EU-Russia summit in the shadows of Kiev’s fumes

From left to right: José Manuel Barroso, President of the European Commission, Vladimir Putin, President of Russia, Herman Van Rompuy, President of the European Council. EU-Russia Summit of 04/06/2013. (EC Audiovisual Services).

From left to right: José Manuel Barroso, President of the European Commission, Vladimir Putin, President of Russia, Herman Van Rompuy, President of the European Council. EU-Russia Summit of 04/06/2013. (EC Audiovisual Services).

In the shadows of fume of the protest fires in Kiev’s Independence Square, the 32nd EU-Russia summit is expected to take place in Brussels this Tuesday. It will end with a working lunch, without an official dinner being held. The EU side dropped it as an indication of deep concern about Moscow’s role in Ukraine. The ado of the on-going clashes between the pro-EU Ukrainians with the police forces will be heard loud and clear all along the discussions.

The EU will be represented by Herman Van Rompuy, President of the European Council, and by José Manuel Barroso, President of the Commission. Catherine Ashton, High Representative of the Union for Foreign Affairs will also take part. Russia will be represented by the President of the Russia, Vladimir Putin, accompanied by Foreign Minister Sergey Lavrov.

In the press conference after the lunch, the Russian President will face the western media, asking embarrassing questions about Moscow’s position on the Ukrainian stalemate. The brutal suppression of protests by the Yanukovych government will be omnipresent. This morning the Ukrainian President said that, “If we do not succeed (to supress the protest), we will use all legal methods provided for by law.” Everybody knows what ‘legal’ methods he means. A lot of questions will be addressed to Putin about that.

EU losing the first round

Ahead of the meeting Van Rompuy commented as follows, “We have also had however a number of differences which need to be discussed and clarified…we must focus on our common neighbourhood, regional integration processes, trade questions and international commitments”. The reference about Ukraine is more than clear. What is going on in Kiev and probably an in-depth discussion over how the Ukrainian dead-end can be resolved is to dominate the meeting.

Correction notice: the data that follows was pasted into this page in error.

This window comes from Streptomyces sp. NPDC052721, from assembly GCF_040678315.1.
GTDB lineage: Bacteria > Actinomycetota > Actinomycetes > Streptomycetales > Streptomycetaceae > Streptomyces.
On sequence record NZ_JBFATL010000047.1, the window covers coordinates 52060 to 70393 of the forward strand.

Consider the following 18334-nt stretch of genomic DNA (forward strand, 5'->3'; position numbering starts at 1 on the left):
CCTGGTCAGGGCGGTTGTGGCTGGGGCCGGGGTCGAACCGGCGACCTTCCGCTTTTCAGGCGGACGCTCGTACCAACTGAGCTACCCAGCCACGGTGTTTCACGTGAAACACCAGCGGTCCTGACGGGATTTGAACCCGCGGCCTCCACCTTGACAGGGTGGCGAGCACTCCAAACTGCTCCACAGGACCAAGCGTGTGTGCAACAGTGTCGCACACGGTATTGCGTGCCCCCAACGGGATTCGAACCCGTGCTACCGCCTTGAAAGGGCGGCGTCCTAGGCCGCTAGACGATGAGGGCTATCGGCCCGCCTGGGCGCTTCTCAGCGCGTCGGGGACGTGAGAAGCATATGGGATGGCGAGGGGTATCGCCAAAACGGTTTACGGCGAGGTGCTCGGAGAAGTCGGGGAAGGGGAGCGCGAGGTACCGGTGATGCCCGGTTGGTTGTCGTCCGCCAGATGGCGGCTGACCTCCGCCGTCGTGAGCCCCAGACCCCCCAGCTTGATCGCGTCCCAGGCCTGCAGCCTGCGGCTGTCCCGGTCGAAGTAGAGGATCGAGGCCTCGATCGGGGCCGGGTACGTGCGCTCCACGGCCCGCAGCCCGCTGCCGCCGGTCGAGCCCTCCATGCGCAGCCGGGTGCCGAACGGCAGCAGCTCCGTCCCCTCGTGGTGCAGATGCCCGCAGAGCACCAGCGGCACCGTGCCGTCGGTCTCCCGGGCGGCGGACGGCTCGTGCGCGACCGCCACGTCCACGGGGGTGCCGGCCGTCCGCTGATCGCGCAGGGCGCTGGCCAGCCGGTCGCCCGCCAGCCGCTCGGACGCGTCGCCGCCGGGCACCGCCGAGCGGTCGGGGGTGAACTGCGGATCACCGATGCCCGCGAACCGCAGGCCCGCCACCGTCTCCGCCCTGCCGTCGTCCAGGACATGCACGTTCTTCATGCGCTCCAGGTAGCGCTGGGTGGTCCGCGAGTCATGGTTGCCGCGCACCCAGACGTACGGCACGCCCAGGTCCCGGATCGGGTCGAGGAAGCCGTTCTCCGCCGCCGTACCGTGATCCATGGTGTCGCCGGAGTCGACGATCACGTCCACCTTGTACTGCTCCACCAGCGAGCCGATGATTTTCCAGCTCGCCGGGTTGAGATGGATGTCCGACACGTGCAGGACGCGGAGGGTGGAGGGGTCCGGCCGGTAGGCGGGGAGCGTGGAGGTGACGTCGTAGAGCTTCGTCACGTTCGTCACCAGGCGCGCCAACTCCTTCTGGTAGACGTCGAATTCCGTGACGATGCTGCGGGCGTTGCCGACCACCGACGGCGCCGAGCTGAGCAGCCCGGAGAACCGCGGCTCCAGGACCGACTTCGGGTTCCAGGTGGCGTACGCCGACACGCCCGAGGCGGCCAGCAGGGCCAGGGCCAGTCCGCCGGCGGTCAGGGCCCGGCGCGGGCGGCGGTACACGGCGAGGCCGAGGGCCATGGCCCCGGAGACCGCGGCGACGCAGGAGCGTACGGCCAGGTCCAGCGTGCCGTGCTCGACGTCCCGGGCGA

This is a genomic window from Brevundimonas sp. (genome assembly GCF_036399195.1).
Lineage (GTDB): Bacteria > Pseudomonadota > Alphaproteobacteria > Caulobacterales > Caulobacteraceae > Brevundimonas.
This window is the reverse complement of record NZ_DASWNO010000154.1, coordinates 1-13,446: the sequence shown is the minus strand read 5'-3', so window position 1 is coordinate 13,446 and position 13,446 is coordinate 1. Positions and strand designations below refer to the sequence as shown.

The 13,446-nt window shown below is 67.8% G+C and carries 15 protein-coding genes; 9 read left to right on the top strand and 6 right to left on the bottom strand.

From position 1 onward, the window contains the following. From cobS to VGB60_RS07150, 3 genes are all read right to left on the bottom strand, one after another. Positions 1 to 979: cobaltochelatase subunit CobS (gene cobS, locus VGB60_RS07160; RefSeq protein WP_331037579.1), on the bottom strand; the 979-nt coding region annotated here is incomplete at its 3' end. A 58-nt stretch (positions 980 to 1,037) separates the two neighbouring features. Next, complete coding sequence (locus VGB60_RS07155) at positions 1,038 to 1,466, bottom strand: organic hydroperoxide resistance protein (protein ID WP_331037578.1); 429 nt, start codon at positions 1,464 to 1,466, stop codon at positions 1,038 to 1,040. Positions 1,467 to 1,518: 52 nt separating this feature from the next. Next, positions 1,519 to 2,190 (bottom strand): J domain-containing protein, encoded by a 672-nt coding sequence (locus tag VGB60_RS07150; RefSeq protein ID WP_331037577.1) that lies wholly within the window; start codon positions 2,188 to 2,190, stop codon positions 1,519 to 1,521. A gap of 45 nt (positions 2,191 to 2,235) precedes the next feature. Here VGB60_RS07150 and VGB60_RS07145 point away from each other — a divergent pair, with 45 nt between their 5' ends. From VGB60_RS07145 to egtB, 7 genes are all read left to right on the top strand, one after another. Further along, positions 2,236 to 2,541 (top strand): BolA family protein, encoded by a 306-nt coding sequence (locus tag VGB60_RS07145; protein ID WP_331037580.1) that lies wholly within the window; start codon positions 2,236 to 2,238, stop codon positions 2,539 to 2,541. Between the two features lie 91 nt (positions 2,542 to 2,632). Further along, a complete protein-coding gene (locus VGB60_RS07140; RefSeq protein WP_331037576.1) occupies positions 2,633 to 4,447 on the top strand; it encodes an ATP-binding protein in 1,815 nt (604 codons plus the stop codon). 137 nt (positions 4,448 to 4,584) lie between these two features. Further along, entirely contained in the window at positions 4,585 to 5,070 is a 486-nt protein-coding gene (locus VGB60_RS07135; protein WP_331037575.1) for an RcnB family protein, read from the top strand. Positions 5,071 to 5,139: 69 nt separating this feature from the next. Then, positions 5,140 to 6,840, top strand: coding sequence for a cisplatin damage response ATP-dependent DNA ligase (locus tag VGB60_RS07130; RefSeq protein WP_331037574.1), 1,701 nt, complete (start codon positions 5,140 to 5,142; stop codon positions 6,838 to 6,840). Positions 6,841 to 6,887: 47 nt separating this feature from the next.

The position of the Russian side though has been clarified by what Putin said about the clashes during this week. Moscow feels that it has won the game. The Russian President left to be understood that the protests are fomented and probably materially backed by the West. Consequently they do not represent the hearts and minds of the entire Ukrainian population. This line of thinking has been adopted by Yanukovych, who accuses a small number of activists for steering up the entire protest movement. However the Kiev authorities are unable to stage pro-government rallies as they did last December, when everything started.

In any case the Russian win is realised over Ukraine’s ruins. This is not the end though. Protests are spreading to other cities, while the pro-EU movement ‘holds’ the centre of the capital. A lot hinges on the ways and means that the government is going to use in order to regain the capital city. Undeniably there are parts of the Ukrainian population with traditional affiliations to Moscow, instead of Brussels, especially in the three eastern provinces of the country. The question is if those citizens will approve of the excessive violence used by the government against the protests. On top of that it’s also questionable if the eastwards looking Ukrainians believe that Moscow will be a better help for them than the West.

Yanukovych steps back

President Yanukovych took a conciliative step today. He said “I will sign a decree to reshuffle the government in order to find the best possible professional government team”. The dismissal of prime minister’s Azarov government has been a demand of the opposition parties for some weeks now. It remains to be seen how deep and conciliative the government reshuffle will be.

This prospect may probably ease the tensions also in the Brussels meeting, but only temporarily. Independent observers invariably estimate that the present schism in Ukraine’s national identity between east and west will not be easily repaired, if at all.

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